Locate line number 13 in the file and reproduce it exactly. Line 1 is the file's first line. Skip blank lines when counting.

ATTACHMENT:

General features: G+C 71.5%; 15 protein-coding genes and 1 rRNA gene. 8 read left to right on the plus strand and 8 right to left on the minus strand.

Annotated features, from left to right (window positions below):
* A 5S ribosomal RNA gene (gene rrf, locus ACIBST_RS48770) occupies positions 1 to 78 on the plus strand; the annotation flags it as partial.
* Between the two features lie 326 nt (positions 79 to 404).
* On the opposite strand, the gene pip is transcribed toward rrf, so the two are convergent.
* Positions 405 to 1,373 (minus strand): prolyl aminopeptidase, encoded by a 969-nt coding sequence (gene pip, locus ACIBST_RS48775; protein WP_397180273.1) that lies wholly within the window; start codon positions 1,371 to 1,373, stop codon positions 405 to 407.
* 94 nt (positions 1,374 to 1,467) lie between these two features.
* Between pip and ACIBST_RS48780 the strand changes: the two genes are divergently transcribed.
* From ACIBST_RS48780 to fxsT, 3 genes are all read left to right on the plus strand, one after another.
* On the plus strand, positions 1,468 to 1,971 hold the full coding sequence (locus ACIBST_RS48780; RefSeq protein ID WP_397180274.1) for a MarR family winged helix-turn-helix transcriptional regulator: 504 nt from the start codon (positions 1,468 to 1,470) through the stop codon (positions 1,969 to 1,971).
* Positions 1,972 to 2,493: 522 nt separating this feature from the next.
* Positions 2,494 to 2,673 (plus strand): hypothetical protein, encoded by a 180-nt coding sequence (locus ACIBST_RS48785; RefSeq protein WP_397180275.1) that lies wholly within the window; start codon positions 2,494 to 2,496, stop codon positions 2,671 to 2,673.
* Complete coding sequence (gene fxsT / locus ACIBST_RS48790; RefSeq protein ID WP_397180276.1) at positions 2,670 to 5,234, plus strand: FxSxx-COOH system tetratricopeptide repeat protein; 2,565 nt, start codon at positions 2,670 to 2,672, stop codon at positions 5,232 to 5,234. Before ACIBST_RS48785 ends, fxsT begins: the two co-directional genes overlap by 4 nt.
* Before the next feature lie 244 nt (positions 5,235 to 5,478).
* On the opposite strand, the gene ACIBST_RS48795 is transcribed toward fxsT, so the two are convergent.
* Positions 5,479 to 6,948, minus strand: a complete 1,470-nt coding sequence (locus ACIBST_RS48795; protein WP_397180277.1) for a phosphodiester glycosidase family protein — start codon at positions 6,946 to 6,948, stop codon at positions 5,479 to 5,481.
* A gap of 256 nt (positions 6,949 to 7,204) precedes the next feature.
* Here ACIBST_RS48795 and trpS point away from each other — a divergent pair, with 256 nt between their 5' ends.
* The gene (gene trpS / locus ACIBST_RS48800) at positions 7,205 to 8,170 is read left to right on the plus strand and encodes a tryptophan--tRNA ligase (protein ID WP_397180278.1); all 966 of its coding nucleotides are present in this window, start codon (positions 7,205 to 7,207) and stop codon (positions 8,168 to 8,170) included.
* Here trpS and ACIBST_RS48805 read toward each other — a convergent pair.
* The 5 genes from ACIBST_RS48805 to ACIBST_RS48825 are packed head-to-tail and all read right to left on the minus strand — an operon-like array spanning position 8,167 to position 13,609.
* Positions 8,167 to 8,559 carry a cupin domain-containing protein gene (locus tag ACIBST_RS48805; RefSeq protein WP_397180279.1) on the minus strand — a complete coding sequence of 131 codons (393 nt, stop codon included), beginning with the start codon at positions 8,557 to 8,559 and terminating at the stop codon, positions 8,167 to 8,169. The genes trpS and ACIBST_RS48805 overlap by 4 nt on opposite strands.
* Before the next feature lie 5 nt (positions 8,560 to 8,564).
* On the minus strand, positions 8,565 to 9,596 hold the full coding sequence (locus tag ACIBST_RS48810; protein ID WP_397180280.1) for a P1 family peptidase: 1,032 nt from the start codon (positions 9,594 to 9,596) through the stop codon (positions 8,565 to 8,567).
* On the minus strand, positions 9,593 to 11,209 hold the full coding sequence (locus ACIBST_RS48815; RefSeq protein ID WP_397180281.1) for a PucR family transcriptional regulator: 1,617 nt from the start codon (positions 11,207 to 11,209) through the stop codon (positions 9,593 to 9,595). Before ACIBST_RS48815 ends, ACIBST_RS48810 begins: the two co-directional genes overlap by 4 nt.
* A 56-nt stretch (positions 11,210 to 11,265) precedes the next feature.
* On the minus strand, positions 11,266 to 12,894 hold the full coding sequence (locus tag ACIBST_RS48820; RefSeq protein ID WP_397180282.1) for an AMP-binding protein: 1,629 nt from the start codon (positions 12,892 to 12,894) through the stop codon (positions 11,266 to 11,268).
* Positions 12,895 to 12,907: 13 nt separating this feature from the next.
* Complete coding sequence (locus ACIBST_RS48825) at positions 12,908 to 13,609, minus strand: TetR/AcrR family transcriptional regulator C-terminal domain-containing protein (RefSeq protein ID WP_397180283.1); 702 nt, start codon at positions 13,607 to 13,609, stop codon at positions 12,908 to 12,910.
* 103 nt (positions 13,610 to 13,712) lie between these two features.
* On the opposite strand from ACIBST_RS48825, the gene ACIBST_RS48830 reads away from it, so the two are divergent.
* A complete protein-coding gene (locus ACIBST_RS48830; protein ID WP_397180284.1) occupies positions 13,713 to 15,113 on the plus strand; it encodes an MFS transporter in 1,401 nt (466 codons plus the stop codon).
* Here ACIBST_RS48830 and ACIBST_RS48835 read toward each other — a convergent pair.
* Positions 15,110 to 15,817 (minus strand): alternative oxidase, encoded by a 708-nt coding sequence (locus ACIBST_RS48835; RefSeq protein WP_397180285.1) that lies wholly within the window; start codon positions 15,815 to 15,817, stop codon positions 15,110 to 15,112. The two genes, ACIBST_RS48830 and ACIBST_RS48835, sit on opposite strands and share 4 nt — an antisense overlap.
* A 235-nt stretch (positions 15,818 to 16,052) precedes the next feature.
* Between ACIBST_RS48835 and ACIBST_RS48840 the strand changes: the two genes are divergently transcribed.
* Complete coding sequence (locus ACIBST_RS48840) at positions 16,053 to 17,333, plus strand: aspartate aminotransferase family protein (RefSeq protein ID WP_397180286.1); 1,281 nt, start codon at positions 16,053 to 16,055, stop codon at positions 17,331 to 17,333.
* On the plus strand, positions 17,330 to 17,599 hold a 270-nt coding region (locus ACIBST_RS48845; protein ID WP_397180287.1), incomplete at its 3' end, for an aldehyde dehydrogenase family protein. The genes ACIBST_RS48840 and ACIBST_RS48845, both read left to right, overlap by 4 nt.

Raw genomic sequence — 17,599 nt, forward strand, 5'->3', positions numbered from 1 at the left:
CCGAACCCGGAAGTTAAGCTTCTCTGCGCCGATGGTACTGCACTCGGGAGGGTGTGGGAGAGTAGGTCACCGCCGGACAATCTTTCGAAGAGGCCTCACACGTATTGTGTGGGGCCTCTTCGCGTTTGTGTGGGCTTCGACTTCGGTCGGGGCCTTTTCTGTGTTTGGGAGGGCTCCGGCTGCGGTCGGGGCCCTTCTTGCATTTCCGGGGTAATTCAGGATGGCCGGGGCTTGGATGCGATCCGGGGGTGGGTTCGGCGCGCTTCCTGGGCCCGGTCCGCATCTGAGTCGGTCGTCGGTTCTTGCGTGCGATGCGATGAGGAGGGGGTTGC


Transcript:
* Complete coding sequence (gene fxsT / locus ACIBST_RS48790; RefSeq protein ID WP_397180276.1) at positions 2,670 to 5,234, plus strand: FxSxx-COOH system tetratricopeptide repeat protein; 2,565 nt, start codon at positions 2,670 to 2,672, stop codon at positions 5,232 to 5,234. Before ACIBST_RS48785 ends, fxsT begins: the two co-directional genes overlap by 4 nt.